Let $\overline{Y}=\frac{\sum_{k=1}^n Y_n}{n}$.

Knowing that $Y_1, Y_2, ..., Y_n$ are independent identically distributed random variables with gamma distribution $\beta=4,\alpha=1.5$, I already found the distribution of $\sum_{k=1}^n Y_n$, which is gamma distribution with $\beta=4,\alpha=1.5n$.

How can I use that knowledge to find the distribution of $\overline{Y}$.

  • $\begingroup$ Since you have the density of $X= \sum_{k=1}^n Y_n$, then define the random variable $Z = X/n$ and apply the change-of-variable formula to obtain its density. $\endgroup$ – Alecos Papadopoulos Oct 3 '13 at 22:56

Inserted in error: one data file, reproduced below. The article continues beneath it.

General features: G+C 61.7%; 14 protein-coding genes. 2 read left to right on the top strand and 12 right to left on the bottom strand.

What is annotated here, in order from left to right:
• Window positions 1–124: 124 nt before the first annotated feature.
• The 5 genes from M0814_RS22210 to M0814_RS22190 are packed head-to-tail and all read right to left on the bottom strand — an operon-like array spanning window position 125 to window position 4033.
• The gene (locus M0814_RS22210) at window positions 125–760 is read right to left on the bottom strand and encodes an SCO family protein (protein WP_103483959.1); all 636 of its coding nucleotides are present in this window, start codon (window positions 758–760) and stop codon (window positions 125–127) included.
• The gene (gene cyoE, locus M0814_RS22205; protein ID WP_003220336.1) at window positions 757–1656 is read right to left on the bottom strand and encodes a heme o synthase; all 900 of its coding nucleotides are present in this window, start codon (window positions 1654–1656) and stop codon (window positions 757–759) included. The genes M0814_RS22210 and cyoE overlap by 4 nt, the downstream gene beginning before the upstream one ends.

• $\begingroup$ Okay I believe I used the transformation correctly to get that $Z$ has a gamma distribution with β=4/n and α=1.5n. Can someone verify? $\endgroup$ – Chuck Franklin Oct 4 '13 at 2:04

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